Gooey ice cream?
July 30, 2007 8:59 PM   Subscribe

I once tried some "gelato" at a local cafe that wasn't really gelato, but sort of a gooey, stretchy, almost toffee-like ice-cream. Does it have a name?
posted by archagon to Food & Drink (8 answers total) 1 user marked this as a favorite
Was it old gelato? I find the local coffeeshop's rarely-used ice cream tubs produce gooey stuff after a few months of aging.
posted by asuprenant at 9:08 PM on July 30, 2007

Could it have been Turkish ice cream? More info here. It's apparently quite stretchy and chewy.
posted by web-goddess at 9:56 PM on July 30, 2007

posted by rhizome at 10:28 PM on July 30, 2007

posted by essexjan at 11:28 PM on July 30, 2007



In all seriousness, though, it was probably gelato that had thawed and then been refrozen. I've noticed the thickening and change of texture a few times when I carelessly left a tub of gelato on the kitchen counter for an extended period of time after scooping myself a bowl.

I believe the effect is due to the ice crystals that give the gelato its ice-cream-like texture melting and reforming as much smaller, grittier crystals once the mixture is refrozen.
posted by tehloki at 12:17 AM on July 31, 2007

tehloki, the crystals would get bigger, not smaller. But yeah, that would make it grittier.

The name for it is the "skin"

My current summer job is at ice cream shop, and what you experienced is almost surely a low-frequency flavor that's been sitting open in the chest freezer for far too long. Every time the freezer gets opened, a little bit of it melts, and then refreezes. Every time. It's not really noticeable if the flavor has high turnover (that gooey refrozen top layer keeps getting scooped off before it's noticeably thick), but if the layer doesn't get scooped off for a couple of days, it can get to be about a centimeter thick. And when you're scraping your scoops off the top (like you're supposed to) rather than digging them out, you're scraping off that skin, and not much more. And apparently, your cafe was then serving that skin to you.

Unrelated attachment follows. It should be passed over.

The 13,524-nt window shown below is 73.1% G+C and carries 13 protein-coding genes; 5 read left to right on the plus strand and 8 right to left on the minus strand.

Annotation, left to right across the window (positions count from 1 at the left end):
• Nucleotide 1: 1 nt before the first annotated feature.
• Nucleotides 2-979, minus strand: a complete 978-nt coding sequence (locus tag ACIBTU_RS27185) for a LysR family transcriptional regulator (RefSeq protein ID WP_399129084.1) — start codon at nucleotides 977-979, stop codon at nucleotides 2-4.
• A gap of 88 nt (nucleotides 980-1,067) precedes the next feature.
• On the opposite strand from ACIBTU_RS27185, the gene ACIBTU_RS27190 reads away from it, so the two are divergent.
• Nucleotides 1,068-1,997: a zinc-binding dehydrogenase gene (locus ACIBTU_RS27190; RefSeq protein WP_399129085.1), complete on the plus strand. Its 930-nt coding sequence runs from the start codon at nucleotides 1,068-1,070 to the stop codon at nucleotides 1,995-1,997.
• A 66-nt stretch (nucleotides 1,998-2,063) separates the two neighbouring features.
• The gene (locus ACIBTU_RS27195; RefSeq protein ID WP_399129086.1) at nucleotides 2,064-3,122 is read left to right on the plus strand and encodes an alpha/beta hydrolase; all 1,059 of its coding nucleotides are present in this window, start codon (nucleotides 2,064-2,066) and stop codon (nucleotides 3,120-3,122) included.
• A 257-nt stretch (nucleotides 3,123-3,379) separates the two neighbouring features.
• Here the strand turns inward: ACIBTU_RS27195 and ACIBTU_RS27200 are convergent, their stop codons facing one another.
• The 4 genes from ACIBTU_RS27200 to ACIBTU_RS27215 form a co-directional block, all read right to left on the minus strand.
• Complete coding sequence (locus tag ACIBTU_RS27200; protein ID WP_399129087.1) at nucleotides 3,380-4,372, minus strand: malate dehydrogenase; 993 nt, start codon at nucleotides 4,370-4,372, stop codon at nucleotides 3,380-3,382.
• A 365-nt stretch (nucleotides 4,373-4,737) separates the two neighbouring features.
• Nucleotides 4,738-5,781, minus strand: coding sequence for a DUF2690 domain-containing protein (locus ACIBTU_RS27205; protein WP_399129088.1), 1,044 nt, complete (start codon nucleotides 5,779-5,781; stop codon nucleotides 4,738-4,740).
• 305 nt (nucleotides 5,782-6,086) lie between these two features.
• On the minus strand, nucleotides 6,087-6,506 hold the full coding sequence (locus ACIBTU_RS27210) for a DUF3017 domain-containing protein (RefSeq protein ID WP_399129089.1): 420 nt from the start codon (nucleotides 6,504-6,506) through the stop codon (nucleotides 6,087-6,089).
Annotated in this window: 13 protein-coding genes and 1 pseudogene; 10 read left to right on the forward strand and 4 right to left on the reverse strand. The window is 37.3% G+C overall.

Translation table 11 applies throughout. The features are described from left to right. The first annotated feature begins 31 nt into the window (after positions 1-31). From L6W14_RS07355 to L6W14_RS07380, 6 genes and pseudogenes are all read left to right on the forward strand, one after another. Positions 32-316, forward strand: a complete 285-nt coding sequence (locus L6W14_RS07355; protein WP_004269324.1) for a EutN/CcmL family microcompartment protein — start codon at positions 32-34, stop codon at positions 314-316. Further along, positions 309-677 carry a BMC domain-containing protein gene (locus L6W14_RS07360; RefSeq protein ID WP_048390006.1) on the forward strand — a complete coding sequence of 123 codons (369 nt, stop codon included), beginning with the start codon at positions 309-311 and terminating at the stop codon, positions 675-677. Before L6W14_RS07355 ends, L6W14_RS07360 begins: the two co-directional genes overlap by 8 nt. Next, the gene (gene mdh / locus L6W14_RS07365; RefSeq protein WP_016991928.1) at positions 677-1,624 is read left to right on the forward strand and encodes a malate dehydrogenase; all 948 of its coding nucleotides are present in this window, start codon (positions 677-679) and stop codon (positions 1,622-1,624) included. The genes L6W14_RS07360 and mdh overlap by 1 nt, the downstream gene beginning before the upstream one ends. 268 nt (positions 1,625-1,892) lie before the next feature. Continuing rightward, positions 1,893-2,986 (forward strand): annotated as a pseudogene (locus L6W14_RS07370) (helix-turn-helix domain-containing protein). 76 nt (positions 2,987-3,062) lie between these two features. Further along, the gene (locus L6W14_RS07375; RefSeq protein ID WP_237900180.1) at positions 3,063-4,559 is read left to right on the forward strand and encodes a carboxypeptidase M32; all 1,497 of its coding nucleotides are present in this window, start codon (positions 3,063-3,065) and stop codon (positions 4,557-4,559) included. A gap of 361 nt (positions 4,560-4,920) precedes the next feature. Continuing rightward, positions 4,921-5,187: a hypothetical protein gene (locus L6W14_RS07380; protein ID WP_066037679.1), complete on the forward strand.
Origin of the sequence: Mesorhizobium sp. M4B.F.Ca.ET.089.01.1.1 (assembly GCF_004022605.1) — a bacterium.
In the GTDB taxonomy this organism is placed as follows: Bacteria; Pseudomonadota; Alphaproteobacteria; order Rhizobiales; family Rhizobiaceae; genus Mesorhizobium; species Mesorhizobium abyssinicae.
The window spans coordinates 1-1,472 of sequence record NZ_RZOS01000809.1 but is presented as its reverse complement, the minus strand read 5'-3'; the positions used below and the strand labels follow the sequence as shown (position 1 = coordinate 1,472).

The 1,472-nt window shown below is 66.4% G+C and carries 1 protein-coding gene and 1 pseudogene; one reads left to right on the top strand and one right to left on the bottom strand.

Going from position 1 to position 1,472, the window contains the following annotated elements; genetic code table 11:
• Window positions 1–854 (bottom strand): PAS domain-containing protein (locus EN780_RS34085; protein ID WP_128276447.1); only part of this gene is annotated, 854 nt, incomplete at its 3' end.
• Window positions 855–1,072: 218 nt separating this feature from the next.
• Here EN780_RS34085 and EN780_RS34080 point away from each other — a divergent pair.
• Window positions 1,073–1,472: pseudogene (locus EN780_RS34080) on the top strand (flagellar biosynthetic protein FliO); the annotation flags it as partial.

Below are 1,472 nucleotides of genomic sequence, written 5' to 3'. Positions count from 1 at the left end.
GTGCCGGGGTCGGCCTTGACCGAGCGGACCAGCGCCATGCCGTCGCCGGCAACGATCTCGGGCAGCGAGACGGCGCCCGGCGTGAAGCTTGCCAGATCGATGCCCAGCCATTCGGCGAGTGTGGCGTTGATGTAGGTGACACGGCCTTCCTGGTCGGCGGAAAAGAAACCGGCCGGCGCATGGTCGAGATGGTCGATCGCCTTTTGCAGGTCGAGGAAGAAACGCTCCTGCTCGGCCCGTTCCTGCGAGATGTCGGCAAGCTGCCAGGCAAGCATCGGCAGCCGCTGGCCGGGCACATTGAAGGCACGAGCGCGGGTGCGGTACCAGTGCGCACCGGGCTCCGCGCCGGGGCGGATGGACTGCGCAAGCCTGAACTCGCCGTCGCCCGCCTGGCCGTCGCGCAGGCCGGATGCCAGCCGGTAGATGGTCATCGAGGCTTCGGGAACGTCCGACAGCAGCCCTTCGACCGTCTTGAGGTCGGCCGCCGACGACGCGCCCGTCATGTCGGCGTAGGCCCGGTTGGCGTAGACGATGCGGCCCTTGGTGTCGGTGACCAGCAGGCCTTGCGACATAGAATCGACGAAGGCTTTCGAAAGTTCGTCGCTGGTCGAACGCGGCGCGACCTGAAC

posted by The Esteemed Doctor Bunsen Honeydew at 1:55 AM on July 31, 2007

I'd also go with semifreddo. I tried some for the first time at Zanoni & Zanoni (in Vienna) a few weeks ago, and your description reminds me of its unusual texture.
posted by syzygy at 7:14 AM on July 31, 2007

The redoubtable Harold McGee has an article in the NYT about this today: Ice Cream That's a Stretch (login required). Here are the relevant paragraphs (I love the "fox testicle" part):

Chewy ice cream requires hard work. The traditional Turkish salep dondurma is milk sweetened and flavored with mastic, an aromatic resin, and thickened with salep, the powdered bulbs of several wild orchids. The bulbs contain a mucilaginous carbohydrate called glucomannan, which the orchids use to retain water during dry periods. When dissolved in milk, the long coiled glucomannan chains bind up and block the movement of water molecules, and thicken the milk. Hot salep milk is a drink long esteemed in Turkey and Europe for boosting virility (“salep” comes from the Arabic for “fox testicle”).

Salep ice cream was probably discovered when someone accidentally let the salep drink freeze. As the water forms ice crystals and the glucomannan chains become more crowded in the remaining liquid, their coils overlap and bond to form an interconnected network. The dondurma-maker, or a machine built for the purpose, pounds and stretches the ice cream for 20 minutes to organize the network into a dense, elastic mass, just as a breadmaker kneads dough to develop its gluten. Portions of the firm, chewy ice cream are cut with a knife.

Genuine salep is expensive and hard to find. But it turns out that the commercial stabilizer guar gum (from the tropical cluster bean) and Japanese konjac flour (from tubers of a taro relative) contain closely related carbohydrates that behave in much the same way as salep glucomannan. Guar gum is sold on specialty-ingredient Web sites, konjac in Japanese groceries.

posted by ottereroticist at 8:25 AM on August 1, 2007

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